Ghana’s current place as the largest producer of gold in Africa pales into insignificance when one considers that the country continues to experience disappointing results in translating this mineral wealth into broad economic development for the benefit of its citizenry – especially mining communities.
Host communities of these deposits are often victims of social, economic and environmental ills: such as the displacement of indigenous communities, loss of livelihoods, conflicts and human rights abuses, as well as diversion of watercourses and loss of biodiversity due to environmental destruction caused by mining activities.
These sentiments were expressed by the General Secretary of the Ghana Mineworkers’ Union (GMWU), Abdul-Moomin Gbana, on the occasion of the maiden Mineworkers’ Week celebration from June 21 – 25.
“In 2019 alone, the mining sector’s contribution by way of mineral revenue to the economy of Ghana from producing mining companies, according to a report by the Ghana Chamber of Mines, was US$4.6billion.
“Similarly, within the same period of 2020, total mineral revenue from producing mining companies stood at US$5.1billion.”
Gbana observed that these mineral revenues were generated from typical mining communities such as Tarkwa, Akyempim, Ayanfuri, Damang, Akyem, Ahafo, Manso Nkran and Obuasi.
Ghana’s mining sector contributes 41 percent of total exports earnings, 14 percent of total tax revenues and 5.5 percent of Ghana’s Gross Domestic Product (GDP).
Despite these revenues from these mining communities and the country’s current place as the largest producer of gold in Africa, modern-day Ghana continues to experience disappointing results in translating this mineral wealth into broad economic development.
“A tour of mining communities in this country would reveal some similar and chilling characteristics: wretched and unplanned infrastructure, if there ever existed any; huge infrastructural gaps; lack of access to potable drinking water; polluted water-bodies; and environmental degradation,” he added.
“One can therefore conclude that the paradox associated with mineral-rich economies which sadly remain poor and hopeless, despite these resources, has regrettably become a permanent feature of mining communities in the country and African as a whole.”
As we commemorate the maiden Annual Mineworkers’ Week under the theme ‘Integrating labour and community interest for socioeconomic development’, let me take this opportunity to commend the government of Ghana on passage of the Mineral Development Fund Act 2016 (Act 912) and setting up the Mineral Development Fund Secretariat, as this is a substantial step in responding to the deteriorating infrastructure and glaring infrastructural deficit in these communities.
He also added that the Ghana Mineworkers’ Union believes the current 20 percent share of annual mineral royalties allocated to the Mineral Development Fund is woefully inadequate and ought to be increased to at least 50%, if indeed we are committed to seeing the transformation of mining communities as envisaged in the Mineral Development Fund Act.
The Ghana Mineworkers’ Union is advocating for setting up a Mining Sector Infrastructure Fund under the Mineral Development Fund when its share of annual mineral royalties is increased to 50 percent as proposed above.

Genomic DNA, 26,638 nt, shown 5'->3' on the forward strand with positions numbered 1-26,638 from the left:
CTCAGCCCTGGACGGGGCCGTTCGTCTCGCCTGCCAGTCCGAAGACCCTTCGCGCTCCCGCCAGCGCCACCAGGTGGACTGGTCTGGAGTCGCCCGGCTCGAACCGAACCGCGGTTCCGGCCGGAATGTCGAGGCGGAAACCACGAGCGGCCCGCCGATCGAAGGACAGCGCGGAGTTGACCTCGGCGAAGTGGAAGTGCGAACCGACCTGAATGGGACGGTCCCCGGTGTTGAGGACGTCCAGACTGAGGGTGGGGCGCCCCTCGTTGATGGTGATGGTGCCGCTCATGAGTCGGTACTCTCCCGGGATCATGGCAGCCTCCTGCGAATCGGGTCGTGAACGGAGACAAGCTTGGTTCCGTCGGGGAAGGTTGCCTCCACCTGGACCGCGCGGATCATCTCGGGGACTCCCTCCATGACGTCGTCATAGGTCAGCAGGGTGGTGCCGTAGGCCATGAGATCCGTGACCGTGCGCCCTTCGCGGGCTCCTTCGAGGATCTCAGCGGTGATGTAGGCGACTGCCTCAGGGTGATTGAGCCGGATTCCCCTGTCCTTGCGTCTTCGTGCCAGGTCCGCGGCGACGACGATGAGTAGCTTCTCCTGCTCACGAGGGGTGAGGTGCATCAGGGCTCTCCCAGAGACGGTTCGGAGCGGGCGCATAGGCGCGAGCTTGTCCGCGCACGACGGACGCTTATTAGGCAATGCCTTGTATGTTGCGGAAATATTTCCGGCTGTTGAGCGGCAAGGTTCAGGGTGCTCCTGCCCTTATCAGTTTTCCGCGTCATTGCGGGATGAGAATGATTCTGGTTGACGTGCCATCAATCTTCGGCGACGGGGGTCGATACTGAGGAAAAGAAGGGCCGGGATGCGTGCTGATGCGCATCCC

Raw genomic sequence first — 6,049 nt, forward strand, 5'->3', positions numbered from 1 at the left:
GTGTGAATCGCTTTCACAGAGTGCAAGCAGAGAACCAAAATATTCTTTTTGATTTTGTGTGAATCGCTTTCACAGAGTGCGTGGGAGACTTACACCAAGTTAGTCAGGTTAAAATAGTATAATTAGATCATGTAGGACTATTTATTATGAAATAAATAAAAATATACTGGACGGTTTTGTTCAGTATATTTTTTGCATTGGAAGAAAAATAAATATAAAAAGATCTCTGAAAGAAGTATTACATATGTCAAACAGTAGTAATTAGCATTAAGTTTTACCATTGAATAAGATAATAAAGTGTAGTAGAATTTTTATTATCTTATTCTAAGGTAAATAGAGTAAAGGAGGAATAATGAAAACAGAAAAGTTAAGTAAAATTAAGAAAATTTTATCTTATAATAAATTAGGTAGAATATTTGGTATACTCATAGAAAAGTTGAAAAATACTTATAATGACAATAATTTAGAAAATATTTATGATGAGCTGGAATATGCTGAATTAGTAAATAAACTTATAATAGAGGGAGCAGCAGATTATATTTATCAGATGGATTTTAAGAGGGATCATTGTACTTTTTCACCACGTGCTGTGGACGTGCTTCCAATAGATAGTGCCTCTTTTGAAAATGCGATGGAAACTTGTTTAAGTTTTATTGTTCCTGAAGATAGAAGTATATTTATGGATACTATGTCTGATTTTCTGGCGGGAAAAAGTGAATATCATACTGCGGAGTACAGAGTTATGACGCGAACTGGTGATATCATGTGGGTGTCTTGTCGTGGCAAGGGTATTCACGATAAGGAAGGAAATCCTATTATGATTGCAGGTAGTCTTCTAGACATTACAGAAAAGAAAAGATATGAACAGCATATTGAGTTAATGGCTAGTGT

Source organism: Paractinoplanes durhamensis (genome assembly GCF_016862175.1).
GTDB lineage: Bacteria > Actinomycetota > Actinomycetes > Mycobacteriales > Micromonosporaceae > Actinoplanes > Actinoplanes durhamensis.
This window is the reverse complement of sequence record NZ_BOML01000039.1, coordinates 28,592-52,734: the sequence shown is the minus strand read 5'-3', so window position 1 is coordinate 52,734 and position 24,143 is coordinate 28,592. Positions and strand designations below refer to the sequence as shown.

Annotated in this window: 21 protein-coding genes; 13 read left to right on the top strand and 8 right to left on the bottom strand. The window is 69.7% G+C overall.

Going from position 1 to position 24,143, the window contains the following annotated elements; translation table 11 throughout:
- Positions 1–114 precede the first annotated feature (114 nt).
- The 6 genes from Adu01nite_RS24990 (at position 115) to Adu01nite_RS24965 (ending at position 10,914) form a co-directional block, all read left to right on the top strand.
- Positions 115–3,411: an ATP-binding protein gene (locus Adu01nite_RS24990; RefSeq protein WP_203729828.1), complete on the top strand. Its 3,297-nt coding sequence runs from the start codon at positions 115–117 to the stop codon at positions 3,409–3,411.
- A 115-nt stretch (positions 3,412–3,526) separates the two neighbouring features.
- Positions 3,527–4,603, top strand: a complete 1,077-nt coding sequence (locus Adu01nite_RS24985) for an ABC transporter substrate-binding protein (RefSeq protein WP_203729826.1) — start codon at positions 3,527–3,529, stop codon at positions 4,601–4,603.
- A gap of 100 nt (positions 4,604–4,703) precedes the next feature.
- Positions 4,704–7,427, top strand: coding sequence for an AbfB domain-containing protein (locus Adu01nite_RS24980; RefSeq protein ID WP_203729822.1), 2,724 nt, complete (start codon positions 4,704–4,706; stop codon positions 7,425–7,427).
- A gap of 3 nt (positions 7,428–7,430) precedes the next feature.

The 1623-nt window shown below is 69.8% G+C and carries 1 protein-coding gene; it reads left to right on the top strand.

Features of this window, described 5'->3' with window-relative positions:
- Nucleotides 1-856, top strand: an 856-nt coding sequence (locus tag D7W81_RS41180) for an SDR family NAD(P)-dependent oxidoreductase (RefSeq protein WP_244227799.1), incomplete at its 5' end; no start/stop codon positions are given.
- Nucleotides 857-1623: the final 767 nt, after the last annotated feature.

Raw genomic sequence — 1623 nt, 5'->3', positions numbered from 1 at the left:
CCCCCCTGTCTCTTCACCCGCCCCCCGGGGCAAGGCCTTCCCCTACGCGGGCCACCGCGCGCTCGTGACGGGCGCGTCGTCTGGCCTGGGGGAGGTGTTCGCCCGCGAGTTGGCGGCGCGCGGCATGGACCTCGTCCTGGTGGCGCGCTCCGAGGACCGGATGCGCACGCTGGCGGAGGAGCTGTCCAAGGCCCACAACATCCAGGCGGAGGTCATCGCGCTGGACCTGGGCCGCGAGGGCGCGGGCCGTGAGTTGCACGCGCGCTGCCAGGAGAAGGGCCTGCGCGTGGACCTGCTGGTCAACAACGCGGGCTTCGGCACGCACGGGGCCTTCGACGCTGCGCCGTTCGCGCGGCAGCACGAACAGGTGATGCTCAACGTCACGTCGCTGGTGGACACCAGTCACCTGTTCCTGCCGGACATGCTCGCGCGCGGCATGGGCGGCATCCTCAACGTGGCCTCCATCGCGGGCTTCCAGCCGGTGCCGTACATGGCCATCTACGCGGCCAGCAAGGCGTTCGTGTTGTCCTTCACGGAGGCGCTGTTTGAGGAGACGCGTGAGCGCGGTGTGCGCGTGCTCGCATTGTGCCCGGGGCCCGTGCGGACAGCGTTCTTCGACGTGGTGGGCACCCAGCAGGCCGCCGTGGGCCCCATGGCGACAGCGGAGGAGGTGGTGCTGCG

Meanwhile, James Nunoo – National Executive Council member of the Ghana Mineworkers’ Union, said one cannot talk about mining without the mention of Obuasi. “Obuasi Mine contributed US$230million in mineral revenue to the state, representing about 5 percent of total mineral revenue generated by producing mining companies, in the year 2020.”
The poor state of road networks in mining communities continues to be a nightmare for both inhabitants and commuters, he added.
“Due to the poor state of the road network, safety and security continue to be a major challenge for inhabitants and commuters, as many innocent citizens suffer molestation, injuries and sometimes gruesome death due to road accidents occasioned by these bad roads and armed-robbery attacks.”
Mr. Blay Thompson, National Executive Council Member, noted that Tarkwa and its catchment area accounted for US$2.2billion out of the US$4.6billion dollars of total mineral revenue realised in 2019, representing 49 percent of total mineral revenue for that year.
“Similarly, in 2020 total mineral revenue from producing mining companies stood at US$5.1billion with these same 7 producing companies accounting for US$2.4billion, representing about 48 percent of total mineral revenue.”
After several decades of mining in Tarkwa, Bogosu, Damang, Prestea, Akyempim and Ayanfuri, these communities remain shantytowns with very deplorable road networks.
Peter Bako Wilson, another National Executive Council Member, said after several years of mining in Ahafo the residents have not seen any major facelift commensurate with the mineral wealth generated from the community.
The few roads in the area continue to deteriorate every passing day without any clear plan of how they will be fixed, Wilson decried. Meanwhile, Emmanuel Amankwah noted that in 2020 total mineral revenue from producing mining companies stood at US$5.1billion with Newmont Akyem accounting for US$660million, representing about 13 percent of total mineral revenue.
“After several years of mining in New Abirem and its catchment area, the poor state of the area’s road network has seen their wives, sisters and mothers suffer needless miscarriages, still-births and sometimes death because of these unjustifiably unavoidable death-traps called roads.”